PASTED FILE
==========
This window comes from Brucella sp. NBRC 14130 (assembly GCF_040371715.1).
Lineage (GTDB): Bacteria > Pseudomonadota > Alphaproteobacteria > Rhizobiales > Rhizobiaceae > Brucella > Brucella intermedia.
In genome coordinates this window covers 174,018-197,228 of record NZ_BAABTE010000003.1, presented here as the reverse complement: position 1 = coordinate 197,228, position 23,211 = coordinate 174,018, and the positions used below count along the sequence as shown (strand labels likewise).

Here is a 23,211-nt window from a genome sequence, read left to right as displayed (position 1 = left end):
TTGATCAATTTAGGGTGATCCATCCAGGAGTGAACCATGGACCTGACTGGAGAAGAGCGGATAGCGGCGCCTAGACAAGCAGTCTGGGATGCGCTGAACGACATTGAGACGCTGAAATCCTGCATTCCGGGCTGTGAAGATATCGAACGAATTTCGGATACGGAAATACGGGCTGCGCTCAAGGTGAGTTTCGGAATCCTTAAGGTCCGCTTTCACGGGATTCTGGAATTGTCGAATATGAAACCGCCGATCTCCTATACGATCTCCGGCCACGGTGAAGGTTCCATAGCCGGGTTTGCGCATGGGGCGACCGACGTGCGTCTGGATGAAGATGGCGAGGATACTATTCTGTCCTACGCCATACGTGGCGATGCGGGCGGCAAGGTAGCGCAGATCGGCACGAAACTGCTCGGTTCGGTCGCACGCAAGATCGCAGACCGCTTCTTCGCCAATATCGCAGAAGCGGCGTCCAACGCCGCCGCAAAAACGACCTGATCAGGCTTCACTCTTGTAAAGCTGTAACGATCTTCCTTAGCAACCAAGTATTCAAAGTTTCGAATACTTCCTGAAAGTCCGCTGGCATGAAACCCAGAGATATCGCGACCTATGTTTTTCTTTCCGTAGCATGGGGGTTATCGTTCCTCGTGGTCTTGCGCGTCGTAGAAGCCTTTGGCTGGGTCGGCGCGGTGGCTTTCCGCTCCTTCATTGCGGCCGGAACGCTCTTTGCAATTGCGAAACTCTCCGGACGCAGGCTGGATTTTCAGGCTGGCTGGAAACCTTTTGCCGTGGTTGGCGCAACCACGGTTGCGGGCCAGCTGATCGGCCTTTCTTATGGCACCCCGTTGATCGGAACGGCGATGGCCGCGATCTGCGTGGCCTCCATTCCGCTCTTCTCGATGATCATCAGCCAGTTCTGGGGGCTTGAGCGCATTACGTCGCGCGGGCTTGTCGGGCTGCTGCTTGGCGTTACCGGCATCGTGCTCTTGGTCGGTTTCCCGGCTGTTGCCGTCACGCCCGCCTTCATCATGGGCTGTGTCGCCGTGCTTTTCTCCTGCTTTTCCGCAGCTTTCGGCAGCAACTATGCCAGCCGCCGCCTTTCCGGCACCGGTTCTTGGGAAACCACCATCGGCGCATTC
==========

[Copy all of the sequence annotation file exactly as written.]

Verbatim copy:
This window comes from Brucella sp. NBRC 14130 (assembly GCF_040371715.1).
Lineage (GTDB): Bacteria > Pseudomonadota > Alphaproteobacteria > Rhizobiales > Rhizobiaceae > Brucella > Brucella intermedia.
In genome coordinates this window covers 174,018-197,228 of record NZ_BAABTE010000003.1, presented here as the reverse complement: position 1 = coordinate 197,228, position 23,211 = coordinate 174,018, and the positions used below count along the sequence as shown (strand labels likewise).

Here is a 23,211-nt window from a genome sequence, read left to right as displayed (position 1 = left end):
TTGATCAATTTAGGGTGATCCATCCAGGAGTGAACCATGGACCTGACTGGAGAAGAGCGGATAGCGGCGCCTAGACAAGCAGTCTGGGATGCGCTGAACGACATTGAGACGCTGAAATCCTGCATTCCGGGCTGTGAAGATATCGAACGAATTTCGGATACGGAAATACGGGCTGCGCTCAAGGTGAGTTTCGGAATCCTTAAGGTCCGCTTTCACGGGATTCTGGAATTGTCGAATATGAAACCGCCGATCTCCTATACGATCTCCGGCCACGGTGAAGGTTCCATAGCCGGGTTTGCGCATGGGGCGACCGACGTGCGTCTGGATGAAGATGGCGAGGATACTATTCTGTCCTACGCCATACGTGGCGATGCGGGCGGCAAGGTAGCGCAGATCGGCACGAAACTGCTCGGTTCGGTCGCACGCAAGATCGCAGACCGCTTCTTCGCCAATATCGCAGAAGCGGCGTCCAACGCCGCCGCAAAAACGACCTGATCAGGCTTCACTCTTGTAAAGCTGTAACGATCTTCCTTAGCAACCAAGTATTCAAAGTTTCGAATACTTCCTGAAAGTCCGCTGGCATGAAACCCAGAGATATCGCGACCTATGTTTTTCTTTCCGTAGCATGGGGGTTATCGTTCCTCGTGGTCTTGCGCGTCGTAGAAGCCTTTGGCTGGGTCGGCGCGGTGGCTTTCCGCTCCTTCATTGCGGCCGGAACGCTCTTTGCAATTGCGAAACTCTCCGGACGCAGGCTGGATTTTCAGGCTGGCTGGAAACCTTTTGCCGTGGTTGGCGCAACCACGGTTGCGGGCCAGCTGATCGGCCTTTCTTATGGCACCCCGTTGATCGGAACGGCGATGGCCGCGATCTGCGTGGCCTCCATTCCGCTCTTCTCGATGATCATCAGCCAGTTCTGGGGGCTTGAGCGCATTACGTCGCGCGGGCTTGTCGGGCTGCTGCTTGGCGTTACCGGCATCGTGCTCTTGGTCGGTTTCCCGGCTGTTGCCGTCACGCCCGCCTTCATCATGGGCTGTGTCGCCGTGCTTTTCTCCTGCTTTTCCGCAGCTTTCGGCAGCAACTATGCCAGCCGCCGCCTTTCCGGCACCGGTTCTTGGGAAACCACCATCGGCGCATTC